House Republicans want Americans to suggest and debate government policies on a new website, America Speaking Out
. But only the ideas that conform to longstanding GOP principles -- smaller government, lower taxes, less spending -- will be considered for what the GOP calls a governing agenda and critics are calling taxpayer-subsidized politics.
The project chairman, Rep. Kevin McCarthy of California, said America Speaking Out will showcase "the common voice of the common man" and gather ideas "from all corners of America." People are free to suggest things like tax increases, he said, but those won't make it into legislation or a governing agenda.
In a measure of the importance they put on the project, the seven top House Republicans gathered Tuesday at the Newseum to announce it. Rep. Mike Pence of Indiana said he picked the setting "because of what's written on the front of this building" (the First Amendment and its clause about citizens having the right to petition their government) and because of the symbolism of being a few blocks from Capitol Hill. The best ideas are out in America, he said, "not in that Capitol."
There was plenty of bashing of Democrats in Congress and the agenda they developed "in the backroom in secrecy with just a handful of leaders," as Rep. Candice Miller of Michigan put it, and lots of vows that Republicans, by contrast, would listen to the people. The website requires users to register and pick avatars (a selection of races is available). A point system and "activity badges" will "incentivize" people to participate, said Rep. Peter Roskam of Illinois. Only civil dialogue will make it onto the site.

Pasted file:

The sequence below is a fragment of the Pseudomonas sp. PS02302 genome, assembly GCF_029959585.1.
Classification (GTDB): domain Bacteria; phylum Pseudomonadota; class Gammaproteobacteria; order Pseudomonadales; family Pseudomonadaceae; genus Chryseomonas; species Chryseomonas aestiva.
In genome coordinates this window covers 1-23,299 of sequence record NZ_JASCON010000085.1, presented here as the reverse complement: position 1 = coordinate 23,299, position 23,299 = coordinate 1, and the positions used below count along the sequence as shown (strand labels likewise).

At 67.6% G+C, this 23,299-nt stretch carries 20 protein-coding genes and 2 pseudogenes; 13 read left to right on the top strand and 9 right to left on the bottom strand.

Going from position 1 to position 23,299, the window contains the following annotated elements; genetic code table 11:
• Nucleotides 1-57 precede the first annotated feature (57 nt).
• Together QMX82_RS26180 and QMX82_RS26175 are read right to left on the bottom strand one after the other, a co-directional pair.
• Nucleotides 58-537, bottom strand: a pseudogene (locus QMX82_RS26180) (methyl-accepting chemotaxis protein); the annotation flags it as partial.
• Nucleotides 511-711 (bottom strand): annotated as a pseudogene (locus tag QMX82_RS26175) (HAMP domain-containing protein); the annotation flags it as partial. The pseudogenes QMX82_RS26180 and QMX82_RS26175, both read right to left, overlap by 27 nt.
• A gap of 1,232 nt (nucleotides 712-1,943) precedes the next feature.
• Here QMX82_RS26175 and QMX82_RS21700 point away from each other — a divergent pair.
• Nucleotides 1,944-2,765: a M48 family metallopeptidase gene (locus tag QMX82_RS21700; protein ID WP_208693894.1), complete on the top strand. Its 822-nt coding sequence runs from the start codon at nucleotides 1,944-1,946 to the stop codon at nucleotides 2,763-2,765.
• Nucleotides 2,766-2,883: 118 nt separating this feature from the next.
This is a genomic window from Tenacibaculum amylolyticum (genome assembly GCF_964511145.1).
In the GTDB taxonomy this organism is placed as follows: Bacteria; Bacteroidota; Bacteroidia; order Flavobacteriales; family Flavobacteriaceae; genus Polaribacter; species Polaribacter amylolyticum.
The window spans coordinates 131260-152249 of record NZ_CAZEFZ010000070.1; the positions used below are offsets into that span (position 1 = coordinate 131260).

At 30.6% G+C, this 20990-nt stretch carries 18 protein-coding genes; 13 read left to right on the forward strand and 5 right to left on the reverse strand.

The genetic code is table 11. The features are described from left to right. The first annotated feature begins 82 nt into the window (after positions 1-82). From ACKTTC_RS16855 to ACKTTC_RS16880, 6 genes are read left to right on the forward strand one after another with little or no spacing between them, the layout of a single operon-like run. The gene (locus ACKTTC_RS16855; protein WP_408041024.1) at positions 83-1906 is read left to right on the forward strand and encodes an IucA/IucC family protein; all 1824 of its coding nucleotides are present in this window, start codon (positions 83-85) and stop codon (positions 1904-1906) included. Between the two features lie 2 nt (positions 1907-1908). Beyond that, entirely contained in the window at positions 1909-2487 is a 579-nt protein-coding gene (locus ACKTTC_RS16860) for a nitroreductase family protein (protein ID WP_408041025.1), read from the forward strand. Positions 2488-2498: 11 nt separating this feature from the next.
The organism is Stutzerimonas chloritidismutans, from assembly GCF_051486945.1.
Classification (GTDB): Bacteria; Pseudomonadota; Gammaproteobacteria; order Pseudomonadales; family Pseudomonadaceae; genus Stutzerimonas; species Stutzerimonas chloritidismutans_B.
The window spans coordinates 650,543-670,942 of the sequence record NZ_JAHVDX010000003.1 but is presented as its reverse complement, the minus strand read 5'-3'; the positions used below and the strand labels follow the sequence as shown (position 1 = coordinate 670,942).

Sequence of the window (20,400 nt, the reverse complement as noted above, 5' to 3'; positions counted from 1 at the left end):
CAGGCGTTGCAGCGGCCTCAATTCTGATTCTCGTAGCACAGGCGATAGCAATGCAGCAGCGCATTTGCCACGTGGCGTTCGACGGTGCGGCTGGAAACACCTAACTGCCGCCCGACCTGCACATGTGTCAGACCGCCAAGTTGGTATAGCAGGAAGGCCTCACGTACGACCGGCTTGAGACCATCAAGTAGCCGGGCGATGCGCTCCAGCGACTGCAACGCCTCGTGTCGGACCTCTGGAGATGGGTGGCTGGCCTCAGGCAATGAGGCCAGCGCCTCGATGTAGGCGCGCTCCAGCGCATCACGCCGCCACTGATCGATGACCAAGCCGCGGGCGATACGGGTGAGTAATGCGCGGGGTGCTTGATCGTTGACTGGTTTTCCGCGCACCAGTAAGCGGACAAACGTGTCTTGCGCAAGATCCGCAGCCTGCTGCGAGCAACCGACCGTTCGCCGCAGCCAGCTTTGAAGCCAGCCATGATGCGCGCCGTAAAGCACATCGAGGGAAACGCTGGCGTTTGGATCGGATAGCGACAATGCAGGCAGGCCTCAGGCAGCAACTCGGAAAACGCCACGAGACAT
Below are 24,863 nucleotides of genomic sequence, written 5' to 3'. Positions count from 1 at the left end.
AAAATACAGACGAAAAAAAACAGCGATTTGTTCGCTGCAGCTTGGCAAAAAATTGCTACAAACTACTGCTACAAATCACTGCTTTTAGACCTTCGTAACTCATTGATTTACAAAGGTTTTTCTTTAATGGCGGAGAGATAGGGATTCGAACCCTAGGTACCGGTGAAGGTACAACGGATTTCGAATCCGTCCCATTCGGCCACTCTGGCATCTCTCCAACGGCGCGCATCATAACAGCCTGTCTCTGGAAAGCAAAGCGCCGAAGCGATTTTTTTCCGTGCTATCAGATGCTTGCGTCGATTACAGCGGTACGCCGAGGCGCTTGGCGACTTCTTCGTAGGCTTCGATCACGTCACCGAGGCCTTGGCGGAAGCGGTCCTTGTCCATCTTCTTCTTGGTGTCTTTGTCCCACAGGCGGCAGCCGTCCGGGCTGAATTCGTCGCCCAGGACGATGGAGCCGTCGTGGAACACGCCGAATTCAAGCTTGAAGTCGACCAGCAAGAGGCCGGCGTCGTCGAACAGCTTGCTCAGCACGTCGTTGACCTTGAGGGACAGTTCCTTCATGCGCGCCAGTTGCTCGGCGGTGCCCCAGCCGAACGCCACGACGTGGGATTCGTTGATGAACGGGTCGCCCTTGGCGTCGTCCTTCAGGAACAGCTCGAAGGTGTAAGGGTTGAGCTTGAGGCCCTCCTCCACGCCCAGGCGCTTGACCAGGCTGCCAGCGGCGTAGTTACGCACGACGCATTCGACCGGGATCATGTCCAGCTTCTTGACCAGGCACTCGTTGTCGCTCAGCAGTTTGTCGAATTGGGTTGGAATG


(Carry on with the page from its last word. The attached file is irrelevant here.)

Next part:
The Sunlight Foundation, whose aim is to make government more accountable and transparent, gave the GOP credit for creating a new avenue for listening
. Liberals, however, said the project was prep work for a campaign document
on the lines of the 1994 Contract With America. The Democratic National Committee spent the day accusing the GOP of making taxpayers foot the bill for their political activity.
The Republican leaders, some of whom have mentioned September (the traditional kickoff month for fall campaigns) as a target date for compiling their agenda, insisted Tuesday that it's all about policy, not politics. They said they would start using ideas from the website as soon as possible, on the House floor and in other settings. If there is another campaign style contract, they said, it will be separate from this project.
One reporter at Tuesday's event wondered why the website address was dot-com instead of dot-gov. McCarthy said the House GOP wanted a website that was more high-tech and secure than government technology would allow.
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